His players rarely saw that side of Majerus. They saw a coach who was a perfectionist, who was constantly tinkering and supremely demanding. One former Utah player accused him of verbal and emotional abuse, and there was never any doubting the fact that Majerus could — and would — jump on his players for mistakes as quickly and as harshly as anyone this side of Bob Knight.
He traveled constantly during the offseason, going to watch other coaches run practices, attending clinics, sitting around late at night with other coaches discussing game-strategy and how to get players to perform better.
“The thing about Rick was he never wanted to sleep,” said Bill Foster, Majerus’s close friend who also lost to Kentucky in the national title game (1978 at Duke). “He wanted to sit in a restaurant, order more food and talk basketball. He was never happier than when he was doing that.”
Some coaches bridled at Majerus’s popularity with reporters and wondered why the focus was always on his humor and not on his temper. The answer was simple: Majerus was funny and accessible and he won a lot of games — 521, to be exact. It was hard to argue with his results or his charm.
And yet there was always a sense that it was never easy for Majerus. He was married once and dated the same woman for the last 25 years of his life. He lived in a hotel room for a long time while coaching at Utah because it was easier and he didn’t have a family. And there was always the recurring issue with his heart.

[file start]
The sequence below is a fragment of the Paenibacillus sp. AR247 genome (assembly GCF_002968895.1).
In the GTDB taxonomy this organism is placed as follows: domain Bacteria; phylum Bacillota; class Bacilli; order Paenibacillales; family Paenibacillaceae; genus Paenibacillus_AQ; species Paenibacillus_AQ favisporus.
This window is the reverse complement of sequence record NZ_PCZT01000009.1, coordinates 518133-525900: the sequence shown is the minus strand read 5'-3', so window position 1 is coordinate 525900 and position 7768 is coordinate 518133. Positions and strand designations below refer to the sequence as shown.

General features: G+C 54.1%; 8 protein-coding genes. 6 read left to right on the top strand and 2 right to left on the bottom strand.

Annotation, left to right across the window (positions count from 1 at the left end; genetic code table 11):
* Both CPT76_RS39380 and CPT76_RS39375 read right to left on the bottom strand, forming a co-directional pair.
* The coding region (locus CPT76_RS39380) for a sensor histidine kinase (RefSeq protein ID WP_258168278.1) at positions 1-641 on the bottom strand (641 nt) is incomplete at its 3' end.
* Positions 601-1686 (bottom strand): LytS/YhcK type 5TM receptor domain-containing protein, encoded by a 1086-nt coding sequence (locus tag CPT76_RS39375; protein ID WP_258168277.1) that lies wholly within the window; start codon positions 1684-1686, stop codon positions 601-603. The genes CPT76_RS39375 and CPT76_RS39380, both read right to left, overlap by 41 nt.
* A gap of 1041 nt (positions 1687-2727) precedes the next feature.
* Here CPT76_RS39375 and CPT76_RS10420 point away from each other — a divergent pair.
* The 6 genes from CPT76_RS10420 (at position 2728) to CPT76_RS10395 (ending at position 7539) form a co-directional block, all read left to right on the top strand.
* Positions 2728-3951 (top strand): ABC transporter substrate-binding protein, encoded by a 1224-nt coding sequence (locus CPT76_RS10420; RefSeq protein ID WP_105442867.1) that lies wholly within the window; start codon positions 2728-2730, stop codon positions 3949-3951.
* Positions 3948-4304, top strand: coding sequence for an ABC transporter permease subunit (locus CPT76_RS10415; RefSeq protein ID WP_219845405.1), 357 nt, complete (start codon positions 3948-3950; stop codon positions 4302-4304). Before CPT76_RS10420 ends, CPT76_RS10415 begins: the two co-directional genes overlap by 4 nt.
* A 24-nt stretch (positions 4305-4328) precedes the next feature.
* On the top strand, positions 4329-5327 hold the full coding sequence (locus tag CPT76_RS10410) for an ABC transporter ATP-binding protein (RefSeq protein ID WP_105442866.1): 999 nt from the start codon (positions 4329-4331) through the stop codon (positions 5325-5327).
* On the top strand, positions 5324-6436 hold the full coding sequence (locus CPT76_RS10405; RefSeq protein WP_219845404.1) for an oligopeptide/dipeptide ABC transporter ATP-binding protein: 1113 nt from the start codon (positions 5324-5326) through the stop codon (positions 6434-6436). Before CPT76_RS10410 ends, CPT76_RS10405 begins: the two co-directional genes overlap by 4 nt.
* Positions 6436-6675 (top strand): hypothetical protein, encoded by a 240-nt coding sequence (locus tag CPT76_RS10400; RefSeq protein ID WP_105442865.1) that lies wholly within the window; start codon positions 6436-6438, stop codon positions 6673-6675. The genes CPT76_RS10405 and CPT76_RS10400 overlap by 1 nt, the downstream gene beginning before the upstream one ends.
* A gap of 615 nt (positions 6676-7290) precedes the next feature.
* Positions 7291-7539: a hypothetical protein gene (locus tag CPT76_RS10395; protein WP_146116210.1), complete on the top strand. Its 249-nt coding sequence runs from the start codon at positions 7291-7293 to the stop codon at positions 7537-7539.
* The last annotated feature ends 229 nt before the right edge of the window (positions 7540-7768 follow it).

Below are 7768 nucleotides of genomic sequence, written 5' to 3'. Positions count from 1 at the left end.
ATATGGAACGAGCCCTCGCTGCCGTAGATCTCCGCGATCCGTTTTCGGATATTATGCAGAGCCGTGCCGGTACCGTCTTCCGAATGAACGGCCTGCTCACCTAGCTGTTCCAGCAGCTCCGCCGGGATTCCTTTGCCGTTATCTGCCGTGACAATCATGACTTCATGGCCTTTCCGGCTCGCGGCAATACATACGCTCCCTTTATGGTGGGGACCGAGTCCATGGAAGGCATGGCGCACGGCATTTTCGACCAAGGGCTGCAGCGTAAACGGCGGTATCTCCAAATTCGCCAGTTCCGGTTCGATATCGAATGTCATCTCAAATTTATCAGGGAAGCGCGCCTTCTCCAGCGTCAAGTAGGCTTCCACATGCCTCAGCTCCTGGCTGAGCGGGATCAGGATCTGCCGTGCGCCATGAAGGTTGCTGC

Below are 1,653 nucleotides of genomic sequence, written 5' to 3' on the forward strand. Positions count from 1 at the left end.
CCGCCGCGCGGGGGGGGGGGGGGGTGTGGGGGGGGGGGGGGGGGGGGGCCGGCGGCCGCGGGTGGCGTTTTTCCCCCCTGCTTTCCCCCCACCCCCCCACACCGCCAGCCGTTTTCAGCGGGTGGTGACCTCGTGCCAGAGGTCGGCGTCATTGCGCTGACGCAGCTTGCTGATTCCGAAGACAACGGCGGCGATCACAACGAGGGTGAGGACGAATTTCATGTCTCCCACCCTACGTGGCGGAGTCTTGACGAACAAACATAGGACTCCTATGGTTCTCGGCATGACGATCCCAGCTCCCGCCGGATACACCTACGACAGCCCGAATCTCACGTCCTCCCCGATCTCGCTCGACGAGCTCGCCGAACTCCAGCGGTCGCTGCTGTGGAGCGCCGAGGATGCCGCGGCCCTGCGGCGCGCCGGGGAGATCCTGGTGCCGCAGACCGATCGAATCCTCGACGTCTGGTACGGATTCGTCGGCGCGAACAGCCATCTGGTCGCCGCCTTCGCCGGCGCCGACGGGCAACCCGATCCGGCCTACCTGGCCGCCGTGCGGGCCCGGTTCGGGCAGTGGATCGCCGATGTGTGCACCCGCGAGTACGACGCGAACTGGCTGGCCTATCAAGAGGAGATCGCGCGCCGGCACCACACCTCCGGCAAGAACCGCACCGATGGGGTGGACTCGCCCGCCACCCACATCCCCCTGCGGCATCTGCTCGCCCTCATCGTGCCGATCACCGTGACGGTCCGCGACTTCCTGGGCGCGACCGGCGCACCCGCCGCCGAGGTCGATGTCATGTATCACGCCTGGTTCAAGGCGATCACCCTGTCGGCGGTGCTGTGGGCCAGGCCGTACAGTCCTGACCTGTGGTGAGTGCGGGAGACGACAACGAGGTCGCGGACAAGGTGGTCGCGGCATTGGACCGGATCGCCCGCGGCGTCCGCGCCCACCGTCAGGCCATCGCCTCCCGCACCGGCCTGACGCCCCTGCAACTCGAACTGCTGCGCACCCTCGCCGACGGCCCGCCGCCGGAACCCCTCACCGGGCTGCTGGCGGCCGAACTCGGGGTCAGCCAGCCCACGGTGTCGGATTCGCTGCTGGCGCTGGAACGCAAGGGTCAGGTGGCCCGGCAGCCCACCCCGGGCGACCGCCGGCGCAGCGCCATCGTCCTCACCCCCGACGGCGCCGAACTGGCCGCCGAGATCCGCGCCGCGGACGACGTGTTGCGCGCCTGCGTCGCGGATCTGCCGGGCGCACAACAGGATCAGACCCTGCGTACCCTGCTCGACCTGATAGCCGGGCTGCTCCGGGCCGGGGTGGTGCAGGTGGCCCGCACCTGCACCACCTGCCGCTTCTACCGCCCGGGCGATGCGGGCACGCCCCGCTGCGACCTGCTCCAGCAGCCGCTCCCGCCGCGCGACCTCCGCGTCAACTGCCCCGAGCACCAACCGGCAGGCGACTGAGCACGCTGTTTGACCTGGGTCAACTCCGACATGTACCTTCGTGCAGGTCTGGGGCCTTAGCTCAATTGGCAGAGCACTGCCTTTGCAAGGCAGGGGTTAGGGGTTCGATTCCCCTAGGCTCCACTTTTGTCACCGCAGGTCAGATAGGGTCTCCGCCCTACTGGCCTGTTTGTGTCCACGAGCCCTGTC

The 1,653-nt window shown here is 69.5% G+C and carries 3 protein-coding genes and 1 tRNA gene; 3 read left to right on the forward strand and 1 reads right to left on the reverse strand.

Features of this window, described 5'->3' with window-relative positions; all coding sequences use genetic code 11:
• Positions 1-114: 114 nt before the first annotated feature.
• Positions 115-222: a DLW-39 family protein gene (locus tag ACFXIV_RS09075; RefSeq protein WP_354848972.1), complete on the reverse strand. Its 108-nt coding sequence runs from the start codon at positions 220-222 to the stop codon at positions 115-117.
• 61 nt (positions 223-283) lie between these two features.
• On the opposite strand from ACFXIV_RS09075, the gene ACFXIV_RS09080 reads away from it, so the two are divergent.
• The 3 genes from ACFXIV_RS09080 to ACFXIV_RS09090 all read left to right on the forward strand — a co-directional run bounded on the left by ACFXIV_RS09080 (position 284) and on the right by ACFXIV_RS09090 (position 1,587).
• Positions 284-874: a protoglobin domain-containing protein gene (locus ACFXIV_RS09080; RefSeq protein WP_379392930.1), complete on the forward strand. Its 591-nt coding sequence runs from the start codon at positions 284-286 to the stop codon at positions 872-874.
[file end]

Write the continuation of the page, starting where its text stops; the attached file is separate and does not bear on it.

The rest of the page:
It began to fail for the final time this past summer, and Saint Louis announced he was taking a leave of absence. In November, the school announced he wouldn’t return at all. By then he was in Los Angeles on a transplant list and had been in and out of an induced coma, which is why his death wasn’t a shock — except that it was a shock. Majerus always seemed like the sort of guy who would beat death and find a way to coach again.
On Saturday night, at the Children’s Charities Foundation banquet that preceded the BB&T Classic, George Washington Coach Mike Lonergan received a text midway through the evening. He looked at it and then, without a word, passed his phone to Maryland Coach Mark Turgeon, who looked at it and dropped his head before passing it back. The reaction of George Mason Coach Paul Hewitt and Manhattan Coach Steve Masiello was the same. All four men sat silently, clearly stunned by the four words in the text: “Rick Majerus has died.”
College basketball will be a much quieter place without Majerus. It will be a good deal less funny. And a lot less fun.
For more by John Feinstein, go to www.washingtonpost.com/feinstein.